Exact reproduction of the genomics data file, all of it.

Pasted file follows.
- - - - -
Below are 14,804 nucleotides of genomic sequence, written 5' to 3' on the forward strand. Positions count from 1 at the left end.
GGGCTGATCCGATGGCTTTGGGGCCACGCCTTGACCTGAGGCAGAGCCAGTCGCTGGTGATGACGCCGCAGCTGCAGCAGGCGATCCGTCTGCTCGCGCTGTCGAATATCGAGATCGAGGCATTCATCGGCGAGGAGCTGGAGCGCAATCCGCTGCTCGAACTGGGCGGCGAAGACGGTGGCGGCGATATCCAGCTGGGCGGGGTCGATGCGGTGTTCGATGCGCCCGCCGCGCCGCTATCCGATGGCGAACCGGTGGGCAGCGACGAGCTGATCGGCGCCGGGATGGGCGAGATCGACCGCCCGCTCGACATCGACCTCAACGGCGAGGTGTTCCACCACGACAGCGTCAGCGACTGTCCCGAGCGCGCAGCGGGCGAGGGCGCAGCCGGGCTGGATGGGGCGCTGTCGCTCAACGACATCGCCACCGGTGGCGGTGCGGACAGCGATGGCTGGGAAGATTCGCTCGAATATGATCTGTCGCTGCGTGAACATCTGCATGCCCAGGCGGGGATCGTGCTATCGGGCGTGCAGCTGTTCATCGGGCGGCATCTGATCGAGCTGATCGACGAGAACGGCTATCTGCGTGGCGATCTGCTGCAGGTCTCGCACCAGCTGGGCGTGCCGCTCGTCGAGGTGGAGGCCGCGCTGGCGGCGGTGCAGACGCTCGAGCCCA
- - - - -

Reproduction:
Below are 14,804 nucleotides of genomic sequence, written 5' to 3' on the forward strand. Positions count from 1 at the left end.
GGGCTGATCCGATGGCTTTGGGGCCACGCCTTGACCTGAGGCAGAGCCAGTCGCTGGTGATGACGCCGCAGCTGCAGCAGGCGATCCGTCTGCTCGCGCTGTCGAATATCGAGATCGAGGCATTCATCGGCGAGGAGCTGGAGCGCAATCCGCTGCTCGAACTGGGCGGCGAAGACGGTGGCGGCGATATCCAGCTGGGCGGGGTCGATGCGGTGTTCGATGCGCCCGCCGCGCCGCTATCCGATGGCGAACCGGTGGGCAGCGACGAGCTGATCGGCGCCGGGATGGGCGAGATCGACCGCCCGCTCGACATCGACCTCAACGGCGAGGTGTTCCACCACGACAGCGTCAGCGACTGTCCCGAGCGCGCAGCGGGCGAGGGCGCAGCCGGGCTGGATGGGGCGCTGTCGCTCAACGACATCGCCACCGGTGGCGGTGCGGACAGCGATGGCTGGGAAGATTCGCTCGAATATGATCTGTCGCTGCGTGAACATCTGCATGCCCAGGCGGGGATCGTGCTATCGGGCGTGCAGCTGTTCATCGGGCGGCATCTGATCGAGCTGATCGACGAGAACGGCTATCTGCGTGGCGATCTGCTGCAGGTCTCGCACCAGCTGGGCGTGCCGCTCGTCGAGGTGGAGGCCGCGCTGGCGGCGGTGCAGACGCTCGAGCCCA